Although the average employee at Range Resources made $123,500 last year (see today’s lead story, Average Worker at Top Marcellus Drillers Makes $100K+ Salary), those in upper management at Range made considerably more. We don’t have the 2017 number, but in 2016, Range CEO Jeff Ventura made $9.8 million (see EQT Pay Dispute – Comparing CEO Salaries for Top M-U Firms). Ventura’s salary works out to be 79 times the average Range worker’s salary–actually far better than the average for all industries which averages 140 times as much. Still, not everyone is happy with the what Range’s upper management gives themselves. A significant investor in Range, Stelliam Investment Management, which owns around 3% of all outstanding Range stock, has issued a press release and an open letter to the board to say they intend to vote against Range’s proposed management compensation plan at today’s annual meeting. Stelliam says over the past four years management compensation has “remained generous” while during the same period the company’s stock price has slipped a huge 80% in value. So who is Stelliam, and does their vote of no confidence create any issues for Range management?…
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Shell’s PA Ethane Cracker Plant Gets a Name: Shell Polymers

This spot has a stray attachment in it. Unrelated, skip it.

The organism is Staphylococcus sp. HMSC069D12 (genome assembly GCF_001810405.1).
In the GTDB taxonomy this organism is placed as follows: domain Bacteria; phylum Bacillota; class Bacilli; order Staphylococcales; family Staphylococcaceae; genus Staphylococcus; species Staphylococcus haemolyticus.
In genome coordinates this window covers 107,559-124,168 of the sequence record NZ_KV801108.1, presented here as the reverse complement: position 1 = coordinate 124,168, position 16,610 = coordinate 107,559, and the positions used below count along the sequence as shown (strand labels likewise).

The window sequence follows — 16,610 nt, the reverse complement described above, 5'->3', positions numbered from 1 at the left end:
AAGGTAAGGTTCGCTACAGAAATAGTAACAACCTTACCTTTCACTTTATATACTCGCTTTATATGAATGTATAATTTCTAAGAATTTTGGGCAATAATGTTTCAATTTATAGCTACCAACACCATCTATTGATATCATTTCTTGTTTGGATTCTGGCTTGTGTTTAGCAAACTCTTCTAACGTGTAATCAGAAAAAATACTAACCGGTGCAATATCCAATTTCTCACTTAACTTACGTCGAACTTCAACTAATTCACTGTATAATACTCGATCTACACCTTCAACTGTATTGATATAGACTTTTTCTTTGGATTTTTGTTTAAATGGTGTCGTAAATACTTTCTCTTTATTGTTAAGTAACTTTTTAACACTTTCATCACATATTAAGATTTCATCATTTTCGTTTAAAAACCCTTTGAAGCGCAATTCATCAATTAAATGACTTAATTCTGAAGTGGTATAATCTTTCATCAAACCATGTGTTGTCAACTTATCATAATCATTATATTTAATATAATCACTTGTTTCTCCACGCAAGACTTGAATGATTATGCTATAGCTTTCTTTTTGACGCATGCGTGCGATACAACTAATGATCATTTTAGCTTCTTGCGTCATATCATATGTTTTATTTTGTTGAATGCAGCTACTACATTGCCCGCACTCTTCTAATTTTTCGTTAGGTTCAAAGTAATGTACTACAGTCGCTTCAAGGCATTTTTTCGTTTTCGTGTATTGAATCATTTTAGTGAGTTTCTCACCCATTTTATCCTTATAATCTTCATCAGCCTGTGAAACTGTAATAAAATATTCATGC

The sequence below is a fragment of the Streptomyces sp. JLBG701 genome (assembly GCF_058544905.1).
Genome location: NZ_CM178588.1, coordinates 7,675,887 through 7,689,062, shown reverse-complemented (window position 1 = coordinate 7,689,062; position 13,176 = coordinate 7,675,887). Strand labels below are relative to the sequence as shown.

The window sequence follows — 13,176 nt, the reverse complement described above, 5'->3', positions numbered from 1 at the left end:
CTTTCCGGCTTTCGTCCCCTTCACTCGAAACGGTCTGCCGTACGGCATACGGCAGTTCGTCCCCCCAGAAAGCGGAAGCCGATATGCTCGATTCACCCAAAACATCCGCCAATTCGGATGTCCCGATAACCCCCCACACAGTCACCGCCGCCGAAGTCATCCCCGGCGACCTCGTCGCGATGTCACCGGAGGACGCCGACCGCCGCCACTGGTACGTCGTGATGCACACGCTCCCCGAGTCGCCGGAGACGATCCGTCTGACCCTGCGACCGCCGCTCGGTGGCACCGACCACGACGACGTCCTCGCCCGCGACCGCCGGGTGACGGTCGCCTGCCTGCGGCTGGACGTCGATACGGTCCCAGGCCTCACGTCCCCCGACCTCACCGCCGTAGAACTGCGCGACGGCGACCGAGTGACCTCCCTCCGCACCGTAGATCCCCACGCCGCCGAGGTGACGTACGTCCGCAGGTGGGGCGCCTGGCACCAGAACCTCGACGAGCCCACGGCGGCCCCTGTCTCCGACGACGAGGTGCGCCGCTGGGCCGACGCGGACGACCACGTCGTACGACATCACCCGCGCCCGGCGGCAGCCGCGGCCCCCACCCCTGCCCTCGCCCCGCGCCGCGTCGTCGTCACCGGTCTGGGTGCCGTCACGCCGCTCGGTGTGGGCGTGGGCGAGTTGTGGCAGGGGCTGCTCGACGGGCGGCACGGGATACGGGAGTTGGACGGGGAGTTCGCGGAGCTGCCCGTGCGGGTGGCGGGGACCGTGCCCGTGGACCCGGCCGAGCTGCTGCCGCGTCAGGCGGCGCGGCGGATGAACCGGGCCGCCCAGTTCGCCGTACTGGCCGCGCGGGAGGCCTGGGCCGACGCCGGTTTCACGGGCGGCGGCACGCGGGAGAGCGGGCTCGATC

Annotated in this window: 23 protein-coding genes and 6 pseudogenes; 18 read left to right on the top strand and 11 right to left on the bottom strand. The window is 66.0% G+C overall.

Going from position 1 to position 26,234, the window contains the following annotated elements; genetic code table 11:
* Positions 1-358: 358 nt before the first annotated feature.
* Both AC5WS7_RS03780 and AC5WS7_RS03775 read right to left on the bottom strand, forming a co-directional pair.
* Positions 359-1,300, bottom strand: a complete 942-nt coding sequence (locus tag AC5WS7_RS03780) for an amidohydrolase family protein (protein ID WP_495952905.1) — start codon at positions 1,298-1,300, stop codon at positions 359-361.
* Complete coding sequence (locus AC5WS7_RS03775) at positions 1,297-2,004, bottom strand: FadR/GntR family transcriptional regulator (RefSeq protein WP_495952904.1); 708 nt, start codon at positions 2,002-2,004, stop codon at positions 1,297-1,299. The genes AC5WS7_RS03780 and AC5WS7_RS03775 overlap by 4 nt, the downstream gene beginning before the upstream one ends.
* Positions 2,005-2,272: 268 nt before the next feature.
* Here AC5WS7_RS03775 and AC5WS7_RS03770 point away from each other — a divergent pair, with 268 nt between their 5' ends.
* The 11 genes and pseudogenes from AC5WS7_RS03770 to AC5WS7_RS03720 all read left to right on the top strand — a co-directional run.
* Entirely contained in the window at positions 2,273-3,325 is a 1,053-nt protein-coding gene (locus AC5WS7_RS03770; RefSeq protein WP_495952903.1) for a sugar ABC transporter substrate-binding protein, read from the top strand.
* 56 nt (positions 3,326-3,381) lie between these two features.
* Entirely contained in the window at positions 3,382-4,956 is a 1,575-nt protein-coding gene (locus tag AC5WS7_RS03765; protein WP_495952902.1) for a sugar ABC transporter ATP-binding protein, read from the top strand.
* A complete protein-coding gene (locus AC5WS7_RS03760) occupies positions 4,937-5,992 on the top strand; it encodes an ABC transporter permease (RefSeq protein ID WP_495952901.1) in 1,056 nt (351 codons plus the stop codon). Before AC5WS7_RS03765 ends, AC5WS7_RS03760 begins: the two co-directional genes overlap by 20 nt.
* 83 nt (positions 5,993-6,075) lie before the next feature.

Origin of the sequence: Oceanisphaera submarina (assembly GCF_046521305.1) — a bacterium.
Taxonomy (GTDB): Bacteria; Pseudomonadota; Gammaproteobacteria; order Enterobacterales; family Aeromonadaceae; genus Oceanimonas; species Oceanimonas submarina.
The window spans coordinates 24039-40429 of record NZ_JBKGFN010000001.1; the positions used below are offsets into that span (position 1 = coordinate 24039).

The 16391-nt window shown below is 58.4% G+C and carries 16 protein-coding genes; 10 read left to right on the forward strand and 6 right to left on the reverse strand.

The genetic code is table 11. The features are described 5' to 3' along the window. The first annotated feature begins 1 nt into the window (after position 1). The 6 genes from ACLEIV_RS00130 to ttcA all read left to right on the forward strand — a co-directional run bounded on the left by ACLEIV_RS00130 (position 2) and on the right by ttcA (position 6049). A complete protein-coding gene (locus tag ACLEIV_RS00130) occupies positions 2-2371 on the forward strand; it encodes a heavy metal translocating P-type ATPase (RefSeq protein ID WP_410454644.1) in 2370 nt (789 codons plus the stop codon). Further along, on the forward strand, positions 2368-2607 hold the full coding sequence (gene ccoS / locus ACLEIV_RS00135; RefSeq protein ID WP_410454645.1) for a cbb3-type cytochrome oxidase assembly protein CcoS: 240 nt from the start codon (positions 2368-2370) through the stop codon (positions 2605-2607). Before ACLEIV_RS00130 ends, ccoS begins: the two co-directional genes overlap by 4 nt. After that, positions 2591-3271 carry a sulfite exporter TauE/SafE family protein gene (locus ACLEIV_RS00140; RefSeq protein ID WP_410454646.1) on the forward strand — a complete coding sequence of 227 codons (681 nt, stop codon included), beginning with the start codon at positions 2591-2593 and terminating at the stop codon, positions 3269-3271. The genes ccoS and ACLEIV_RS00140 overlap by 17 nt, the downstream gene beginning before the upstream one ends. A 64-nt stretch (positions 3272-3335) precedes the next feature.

If you’ve read MDN for any length of time, you know about a $6 billion ethane cracker plant being built by Shell in Monaca (Beaver County), PA–near Pittsburgh. The plant will chemically “crack” ethane, an abundant natural gas liquid (NGL) that comes out of the ground along with methane, creating polyethylene from the ethane. Polyethylene is, in essence, raw plastic. Manufacturers in the region and beyond will use the plastic pellets Shell will produce at the plant to create an unlimited variety products. Shell is a smart company. They’re as much a marketing company as they are an oil and gas producer and petrochemical manufacturer. They know the value of positioning and mind share. We hadn’t thought about it previously, but we always just thought of and called the project the “Shell cracker plant.” The plant now has a name: Shell Polymers. The name Shell Polymers has been around for a long time but had fallen out of use when Shell largely exited the plastics business. With the new cracker coming online in the next few years, it’s time to revive the Shell Polymers name/brand and apply it to the cracker plant, which is how the project was being pitched at the last week’s NPE2018 (formerly called the National Plastics Exposition) in Orlando, Florida…